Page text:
<div class="column half">Some content on the right</div>

And here is the result:

Some content on the left
Some content on the right

 

Simple... since the two elements are inline, they sit on the same text-baseline. But since they are block as well, they behave like a div normally would, with a width, padding, margins, all that. Now for the vertical-align property.

Think of the way table cells (td’s) need a valign property sometimes, as browsers render their contents center by default. Sometimes, you want the contents of two table cells to align at the top, so that even the short table cell lines up at the top with the longer one. Well, if you think of these spans as table cells, then the vertical-align CSS property is much like the older valign HTML property.

Here’s the same example as above with default vertical alignment displayed by adding more content:

Some content on the left
Some more content on the right. Let’s make this content a little longer so that we can see what happens to the span to the left.

 

Most browsers render the elements with a default vertical-align of “baseline”. The acceptable vertical-align values are baseline, sub, super, top, text-top, middle, bottom, text-bottom, <percentage>, <unit of length> & inherit.

Here is what happens when we define a vertical-align:

.column2 { 
	display: inline-block; 
	vertical-align: top; 
	border: 1px solid #c33; 
}
.half { width: 49%; }

* This effect will not work in IE 6 & 7

Some content on the left
Some more content on the right. Let’s make this content a little longer so that we can see what happens to the span to the left.

 

Ah hah... isn’t that great? Two elements that look like they are floating next to each other, but are actually inline-block elements.

Now we can have some fun...

This starts to get really cool when we use three columns or more. In the example below, notice how the wrapper is automatically the height of the tallest element. No more using a div with a clear: both property before the wrapper closes to get it to stretch it to the right height.

.wrapthedivs { 
	padding: 10px; 
	border: 1px dotted #000; 
}
.column2 { 
	display: inline-block; 
	vertical-align: top; 
	border: 1px solid #c33; 
}
.third { width: 32%; }

 

Some content on the left
Some content in the center. Let’s make this content a little longer so that we can see what happens to the spans on the left and right.
Some more content on the right

 

I decided to use percentages instead of pixel widths in order for the layout to be more flexible. With one class that defines the inline-block and vertical-align properties (.column or .column2) and another class defining the width (.half or .third) I have an array of styles that can be used within any size wrapper. One set of styles that can adjust within wrappers of varying widths. If I need to adjust widths on the fly, I can use a descendent selector to redefine the width (#wrapper .third { new width values } ).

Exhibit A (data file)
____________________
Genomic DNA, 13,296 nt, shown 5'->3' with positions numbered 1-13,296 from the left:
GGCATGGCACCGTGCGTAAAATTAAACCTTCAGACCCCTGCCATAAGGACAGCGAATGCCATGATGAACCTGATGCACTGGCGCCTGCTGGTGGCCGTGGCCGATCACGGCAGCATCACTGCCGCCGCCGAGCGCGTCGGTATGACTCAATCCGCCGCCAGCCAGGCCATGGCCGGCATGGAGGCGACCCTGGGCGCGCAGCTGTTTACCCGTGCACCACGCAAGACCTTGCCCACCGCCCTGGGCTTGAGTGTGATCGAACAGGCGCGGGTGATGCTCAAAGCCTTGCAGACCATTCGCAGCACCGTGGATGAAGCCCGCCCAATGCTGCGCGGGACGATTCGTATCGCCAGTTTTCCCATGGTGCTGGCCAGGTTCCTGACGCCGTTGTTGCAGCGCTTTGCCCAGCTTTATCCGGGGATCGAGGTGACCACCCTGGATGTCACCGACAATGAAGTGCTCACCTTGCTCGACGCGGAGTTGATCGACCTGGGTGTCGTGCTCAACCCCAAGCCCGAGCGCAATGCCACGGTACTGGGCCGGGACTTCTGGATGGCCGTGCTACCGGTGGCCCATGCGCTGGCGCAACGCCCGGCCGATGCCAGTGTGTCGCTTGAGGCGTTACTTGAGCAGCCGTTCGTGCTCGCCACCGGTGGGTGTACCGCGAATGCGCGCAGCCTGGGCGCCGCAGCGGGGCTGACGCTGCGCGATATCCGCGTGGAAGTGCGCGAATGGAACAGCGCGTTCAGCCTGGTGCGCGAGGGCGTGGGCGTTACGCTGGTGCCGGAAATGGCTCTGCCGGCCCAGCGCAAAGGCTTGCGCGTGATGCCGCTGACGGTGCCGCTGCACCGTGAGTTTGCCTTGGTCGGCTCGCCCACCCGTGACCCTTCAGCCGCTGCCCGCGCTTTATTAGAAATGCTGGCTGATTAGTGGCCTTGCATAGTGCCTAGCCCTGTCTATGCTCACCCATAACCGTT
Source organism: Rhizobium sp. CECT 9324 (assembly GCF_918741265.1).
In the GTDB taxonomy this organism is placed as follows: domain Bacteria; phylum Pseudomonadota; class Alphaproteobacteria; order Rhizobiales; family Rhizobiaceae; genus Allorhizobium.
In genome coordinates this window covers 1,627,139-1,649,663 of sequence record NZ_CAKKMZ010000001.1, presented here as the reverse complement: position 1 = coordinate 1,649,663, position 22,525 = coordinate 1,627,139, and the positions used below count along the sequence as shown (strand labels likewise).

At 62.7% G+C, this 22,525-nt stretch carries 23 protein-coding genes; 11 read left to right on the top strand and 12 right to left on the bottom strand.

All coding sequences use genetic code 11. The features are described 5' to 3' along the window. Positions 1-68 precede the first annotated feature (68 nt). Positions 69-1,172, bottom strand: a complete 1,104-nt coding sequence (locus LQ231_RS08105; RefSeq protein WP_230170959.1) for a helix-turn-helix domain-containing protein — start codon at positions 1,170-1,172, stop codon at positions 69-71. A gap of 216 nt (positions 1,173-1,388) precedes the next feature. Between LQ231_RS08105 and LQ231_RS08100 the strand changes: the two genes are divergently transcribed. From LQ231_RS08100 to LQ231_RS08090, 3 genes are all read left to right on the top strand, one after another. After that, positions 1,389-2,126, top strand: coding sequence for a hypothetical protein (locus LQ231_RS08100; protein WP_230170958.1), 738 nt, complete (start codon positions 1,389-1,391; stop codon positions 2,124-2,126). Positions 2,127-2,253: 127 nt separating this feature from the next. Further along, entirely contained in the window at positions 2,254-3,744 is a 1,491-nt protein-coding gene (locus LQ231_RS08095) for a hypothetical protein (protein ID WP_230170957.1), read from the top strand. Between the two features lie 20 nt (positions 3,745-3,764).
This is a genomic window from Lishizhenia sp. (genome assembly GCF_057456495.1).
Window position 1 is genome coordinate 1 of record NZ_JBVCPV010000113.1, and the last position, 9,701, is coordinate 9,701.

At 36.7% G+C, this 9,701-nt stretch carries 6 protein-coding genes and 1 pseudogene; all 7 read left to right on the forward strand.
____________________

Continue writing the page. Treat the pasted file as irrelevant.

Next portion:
Note:

Percentages are tricky, so you might need to play with how they add up to 100%. You’ll need percentages that add up to less than 100% depending on how you set the margins and padding of the span tags. To help make the look more consistent, it might be a good idea to drop the right padding on the wrapper element to let the natural spacing between the spans play out.

Below is a more fully-fleshed out example with padding and margins:

#wrapthediv2 { 
	padding: 10px 0 10px 5px; 
	border: 1px solid #000; 
}
#wrapthediv3 { 
	padding: 10px 0 10px 5px; 
	border: 1px solid #000; 
	width: 400px; 
}
.column3 { 
	font-size: 12px; 
	display: inline-block; 
	vertical-align: top; 
	border-left: 1px dotted #c33; 
	padding-left: 5px; 
	margin-left: 5px; 
	background-color: #ff9;
}
.column3:first-child { border: none; padding: 0; }
.third2 { width: 31%; }
#wrapthediv3 .third2 { width: 29.5% }

 

With a block-level wrapper, width set to default (auto):

Some content on the left Some content in the center. Let’s make this content a little longer so that we can see what happens to the spans on the left and right. Some more content on the right

 

With a block-level wrapper and a set width. With a descendent selector, I can adjust the percentage to make the spans fit more consistently:

Some content on the left Some content in the center. Let’s make this content a little longer so that we can see what happens to the spans on the left and right. Some more content on the right

 

There you go... Columns made easier with the inline-block property. Fewer wrappers, no “clear divs”, and correct left to right markup order. Use with caution until IE 6 and 7 are marginalized and CSS 3 is standard with its new column properties.